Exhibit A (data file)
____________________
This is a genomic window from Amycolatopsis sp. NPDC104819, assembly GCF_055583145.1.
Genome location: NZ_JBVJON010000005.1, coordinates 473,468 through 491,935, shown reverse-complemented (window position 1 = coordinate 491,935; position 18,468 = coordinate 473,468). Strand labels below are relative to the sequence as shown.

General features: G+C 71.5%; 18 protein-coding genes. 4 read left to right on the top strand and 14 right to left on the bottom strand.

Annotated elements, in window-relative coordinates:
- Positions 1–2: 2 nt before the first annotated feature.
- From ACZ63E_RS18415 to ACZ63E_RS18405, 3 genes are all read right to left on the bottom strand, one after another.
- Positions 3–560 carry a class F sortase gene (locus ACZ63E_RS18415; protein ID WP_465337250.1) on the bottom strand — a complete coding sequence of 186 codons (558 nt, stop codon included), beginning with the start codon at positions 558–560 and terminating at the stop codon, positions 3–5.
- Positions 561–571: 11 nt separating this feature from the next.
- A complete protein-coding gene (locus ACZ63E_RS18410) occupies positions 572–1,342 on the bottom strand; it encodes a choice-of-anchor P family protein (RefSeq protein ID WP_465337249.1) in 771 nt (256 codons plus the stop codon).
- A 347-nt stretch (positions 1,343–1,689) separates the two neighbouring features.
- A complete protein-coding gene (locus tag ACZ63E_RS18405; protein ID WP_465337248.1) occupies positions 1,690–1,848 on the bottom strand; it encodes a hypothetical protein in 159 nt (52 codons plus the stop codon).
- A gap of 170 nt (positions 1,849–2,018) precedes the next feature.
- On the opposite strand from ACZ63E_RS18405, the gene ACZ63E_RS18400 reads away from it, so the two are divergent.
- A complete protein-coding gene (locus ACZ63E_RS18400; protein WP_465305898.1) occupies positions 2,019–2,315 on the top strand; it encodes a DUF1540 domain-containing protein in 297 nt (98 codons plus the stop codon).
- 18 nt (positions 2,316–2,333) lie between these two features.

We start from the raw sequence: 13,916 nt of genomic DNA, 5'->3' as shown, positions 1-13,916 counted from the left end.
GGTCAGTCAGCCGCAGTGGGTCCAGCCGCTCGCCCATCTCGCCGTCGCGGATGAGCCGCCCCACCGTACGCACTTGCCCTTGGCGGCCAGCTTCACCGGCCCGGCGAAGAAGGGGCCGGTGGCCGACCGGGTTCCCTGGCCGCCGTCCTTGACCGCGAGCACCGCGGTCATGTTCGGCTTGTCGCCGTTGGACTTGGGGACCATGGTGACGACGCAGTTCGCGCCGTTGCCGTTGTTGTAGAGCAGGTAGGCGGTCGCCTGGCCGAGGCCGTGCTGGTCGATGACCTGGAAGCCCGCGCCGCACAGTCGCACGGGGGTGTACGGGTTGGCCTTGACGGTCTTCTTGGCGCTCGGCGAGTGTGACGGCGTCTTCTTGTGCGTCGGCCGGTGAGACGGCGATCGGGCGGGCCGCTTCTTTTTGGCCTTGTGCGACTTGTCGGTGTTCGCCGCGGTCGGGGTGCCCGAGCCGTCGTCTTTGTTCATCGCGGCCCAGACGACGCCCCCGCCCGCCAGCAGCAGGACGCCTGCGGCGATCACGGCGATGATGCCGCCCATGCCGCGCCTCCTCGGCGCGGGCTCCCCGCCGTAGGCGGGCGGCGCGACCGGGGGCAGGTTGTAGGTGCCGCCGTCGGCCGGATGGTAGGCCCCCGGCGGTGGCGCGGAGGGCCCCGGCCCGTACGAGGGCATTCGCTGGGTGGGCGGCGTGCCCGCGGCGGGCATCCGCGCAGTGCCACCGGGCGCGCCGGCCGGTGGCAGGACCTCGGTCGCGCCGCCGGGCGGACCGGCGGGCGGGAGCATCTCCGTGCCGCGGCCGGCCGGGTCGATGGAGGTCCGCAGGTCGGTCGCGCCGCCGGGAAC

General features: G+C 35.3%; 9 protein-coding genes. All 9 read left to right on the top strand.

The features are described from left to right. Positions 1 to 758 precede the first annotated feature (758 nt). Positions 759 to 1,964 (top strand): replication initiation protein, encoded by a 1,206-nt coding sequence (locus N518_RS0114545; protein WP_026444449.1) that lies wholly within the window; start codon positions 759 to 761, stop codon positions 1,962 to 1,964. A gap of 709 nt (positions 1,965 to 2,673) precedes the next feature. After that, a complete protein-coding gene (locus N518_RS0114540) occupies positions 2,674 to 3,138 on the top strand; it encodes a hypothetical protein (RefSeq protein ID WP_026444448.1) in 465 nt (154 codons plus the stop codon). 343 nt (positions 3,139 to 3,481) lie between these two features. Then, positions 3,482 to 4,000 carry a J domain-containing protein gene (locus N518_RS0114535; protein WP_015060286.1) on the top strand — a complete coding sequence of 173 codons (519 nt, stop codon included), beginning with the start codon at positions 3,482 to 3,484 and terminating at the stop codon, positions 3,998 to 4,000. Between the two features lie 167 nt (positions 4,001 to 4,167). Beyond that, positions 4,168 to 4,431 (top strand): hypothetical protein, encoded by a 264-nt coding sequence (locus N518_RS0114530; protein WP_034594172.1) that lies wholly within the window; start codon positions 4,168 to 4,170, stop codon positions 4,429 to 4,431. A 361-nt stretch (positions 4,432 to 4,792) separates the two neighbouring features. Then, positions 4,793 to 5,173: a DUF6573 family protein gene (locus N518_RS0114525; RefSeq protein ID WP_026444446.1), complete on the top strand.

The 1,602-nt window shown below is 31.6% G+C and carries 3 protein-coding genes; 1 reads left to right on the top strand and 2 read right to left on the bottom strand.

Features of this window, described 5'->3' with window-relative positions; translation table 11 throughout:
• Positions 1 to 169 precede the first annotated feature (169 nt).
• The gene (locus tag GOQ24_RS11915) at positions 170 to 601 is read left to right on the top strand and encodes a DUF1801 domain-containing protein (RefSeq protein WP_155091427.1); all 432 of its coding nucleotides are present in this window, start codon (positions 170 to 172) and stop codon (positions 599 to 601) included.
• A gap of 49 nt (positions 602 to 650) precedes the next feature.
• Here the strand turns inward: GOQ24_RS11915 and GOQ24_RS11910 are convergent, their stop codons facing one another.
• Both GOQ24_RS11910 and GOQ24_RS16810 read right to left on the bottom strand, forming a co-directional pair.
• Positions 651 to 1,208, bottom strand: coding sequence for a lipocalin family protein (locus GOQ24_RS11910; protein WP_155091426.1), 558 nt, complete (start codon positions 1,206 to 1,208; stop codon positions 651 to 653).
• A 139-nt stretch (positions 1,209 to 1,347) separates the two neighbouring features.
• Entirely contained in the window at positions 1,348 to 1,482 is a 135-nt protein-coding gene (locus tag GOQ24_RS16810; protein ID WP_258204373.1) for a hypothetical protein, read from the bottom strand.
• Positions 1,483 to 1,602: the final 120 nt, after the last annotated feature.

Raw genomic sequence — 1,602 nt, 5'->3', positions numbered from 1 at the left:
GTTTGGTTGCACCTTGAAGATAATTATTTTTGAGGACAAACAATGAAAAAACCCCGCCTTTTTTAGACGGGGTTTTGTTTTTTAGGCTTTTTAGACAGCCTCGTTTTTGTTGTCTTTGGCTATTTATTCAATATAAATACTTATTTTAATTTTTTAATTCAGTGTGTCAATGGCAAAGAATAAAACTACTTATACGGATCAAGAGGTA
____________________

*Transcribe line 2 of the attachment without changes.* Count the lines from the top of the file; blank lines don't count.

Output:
Genome location: NZ_JBVJON010000005.1, coordinates 473,468 through 491,935, shown reverse-complemented (window position 1 = coordinate 491,935; position 18,468 = coordinate 473,468). Strand labels below are relative to the sequence as shown.